Static vs. Expandable Interbody Devices in Minimally Invasive Transforaminal Lumbar Interbody Fusion: Comparison of Radiographic and Functional Outcomes
Presented at SMISS Annual Forum 2018
By Dil Patel BS
With Benjamin Khechen BA, Brittany Haws MD, Mundeep Bawa , Harmeet Bawa , Jordan Guntin BS, Kaitlyn Cardinal BS, Andrew Block BS, Kern Singh MD,
Disclosures: Dil Patel BS None Benjamin Khechen BA None, Brittany Haws MD None, Mundeep Bawa None, Harmeet Bawa None, Jordan Guntin BS None, Kaitlyn Cardinal BS None, Andrew Block BS None, Kern Singh MD A; CSRS Resident Grant. B; DePuy, Zimmer, Stryker, CSRS, ISASS, AAOS, SRS, Vertebral Column - ISASS. D; Avaz Surgical, LLC, Vital 5, LLC. F; Zimmer, Stryker, Pioneer, Lippincott Williams & Wilkins, Th,
Limited studies have analyzed the differences in radiographic and patient reported outcomes (PROs) between expandable and static interbody devices.
This study aims to evaluate differences in radiographic parameters and PROs following single-level minimally invasive transforaminal lumbar interbody fusion (MIS TLIF) between static and expandable interbody devices.
Patients that underwent primary, single-level MIS TLIF between 2014-2017 were retrospectively identified. Only patients that had completed at least six months of postoperative follow-up were included. Radiographic measurements including lumbar lordosis (LL), segmental lordosis (SL), disc height (DH) and foraminal height (FH) were performed on lateral radiographs before and after MIS TLIF with a static or expandable articulating interbody device. Radiographic outcomes and PROs were compared using paired and unpaired Student’s t-test.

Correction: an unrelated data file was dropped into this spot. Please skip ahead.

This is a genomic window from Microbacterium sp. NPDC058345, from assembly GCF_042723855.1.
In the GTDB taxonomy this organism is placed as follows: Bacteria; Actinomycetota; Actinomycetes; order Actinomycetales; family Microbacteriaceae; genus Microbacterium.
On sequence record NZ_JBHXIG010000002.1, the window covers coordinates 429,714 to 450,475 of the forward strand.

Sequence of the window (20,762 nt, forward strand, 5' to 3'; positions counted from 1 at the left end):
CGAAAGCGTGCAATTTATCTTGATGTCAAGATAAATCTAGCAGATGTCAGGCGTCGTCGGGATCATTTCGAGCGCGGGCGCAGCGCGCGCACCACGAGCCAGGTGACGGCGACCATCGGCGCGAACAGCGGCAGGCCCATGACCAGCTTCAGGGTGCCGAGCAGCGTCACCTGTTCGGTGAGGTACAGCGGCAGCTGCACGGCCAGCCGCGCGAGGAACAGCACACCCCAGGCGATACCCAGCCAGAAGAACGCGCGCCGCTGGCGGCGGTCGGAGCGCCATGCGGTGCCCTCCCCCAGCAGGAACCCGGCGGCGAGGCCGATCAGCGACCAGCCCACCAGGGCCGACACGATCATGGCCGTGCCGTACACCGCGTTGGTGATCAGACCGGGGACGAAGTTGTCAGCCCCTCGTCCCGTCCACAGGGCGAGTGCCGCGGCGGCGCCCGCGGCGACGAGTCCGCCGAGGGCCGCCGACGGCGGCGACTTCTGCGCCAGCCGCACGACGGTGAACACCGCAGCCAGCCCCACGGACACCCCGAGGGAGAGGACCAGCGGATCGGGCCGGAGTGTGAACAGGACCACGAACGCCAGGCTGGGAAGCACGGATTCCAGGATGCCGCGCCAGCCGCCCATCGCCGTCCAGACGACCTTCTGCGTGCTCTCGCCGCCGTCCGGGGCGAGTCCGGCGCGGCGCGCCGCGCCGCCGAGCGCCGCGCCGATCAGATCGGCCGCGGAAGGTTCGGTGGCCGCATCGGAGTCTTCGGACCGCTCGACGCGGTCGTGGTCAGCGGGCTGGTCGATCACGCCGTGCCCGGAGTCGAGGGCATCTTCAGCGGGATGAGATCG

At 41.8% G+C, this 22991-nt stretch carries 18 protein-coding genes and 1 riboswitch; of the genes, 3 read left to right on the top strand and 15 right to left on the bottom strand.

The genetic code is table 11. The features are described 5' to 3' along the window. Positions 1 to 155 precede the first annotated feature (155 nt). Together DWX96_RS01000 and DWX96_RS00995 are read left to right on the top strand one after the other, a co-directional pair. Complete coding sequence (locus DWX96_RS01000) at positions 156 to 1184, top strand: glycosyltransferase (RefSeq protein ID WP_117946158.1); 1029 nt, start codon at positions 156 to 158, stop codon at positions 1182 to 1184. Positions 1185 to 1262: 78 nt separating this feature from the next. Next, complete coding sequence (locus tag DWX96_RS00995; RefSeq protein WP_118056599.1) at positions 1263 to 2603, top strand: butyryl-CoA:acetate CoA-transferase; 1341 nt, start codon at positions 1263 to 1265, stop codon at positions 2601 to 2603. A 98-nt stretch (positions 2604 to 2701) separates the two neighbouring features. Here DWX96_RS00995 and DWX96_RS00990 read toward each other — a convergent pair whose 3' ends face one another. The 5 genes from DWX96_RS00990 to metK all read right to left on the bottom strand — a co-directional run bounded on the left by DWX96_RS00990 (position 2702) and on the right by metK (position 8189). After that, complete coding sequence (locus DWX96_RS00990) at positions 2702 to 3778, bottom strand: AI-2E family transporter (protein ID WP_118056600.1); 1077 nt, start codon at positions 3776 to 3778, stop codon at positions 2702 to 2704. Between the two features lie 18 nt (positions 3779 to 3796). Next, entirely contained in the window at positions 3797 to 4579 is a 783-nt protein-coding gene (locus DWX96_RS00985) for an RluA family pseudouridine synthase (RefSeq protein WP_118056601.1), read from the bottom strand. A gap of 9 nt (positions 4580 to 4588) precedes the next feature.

60 patients undergoing MIS TLIF were included, with 30 patients receiving expandable interbody devices and 30 patients receiving static interbody devices. Both static and expandable device cohorts demonstrated significant increases in DH, FH, and LL. Additionally, patients receiving an expandable device demonstrated a significant increase in SL. When comparing improvements in radiographic measures, the expandable device cohort exhibited significantly greater improvement in DH and FH at final follow-up. When examining patient outcomes, both surgical cohorts experienced significant improvements in ODI, and VAS back and leg at 6-months postoperatively.
Undergoing MIS TLIF with an expandable interbody device led to a greater increase of DH than with a static interbody device. Patients reported significant improvements in PROs following MIS TLIF in both expandable and static interbody device cohorts. However, no differences in improvement were demonstrated between surgical cohorts. Although use of expandable interbody device led to greater increases in DH, this may not correlate with superior patient outcomes. As such, patients undergoing MIS TLIF can expect similar improvements in PROs, whether receiving a static or expandable interbody device.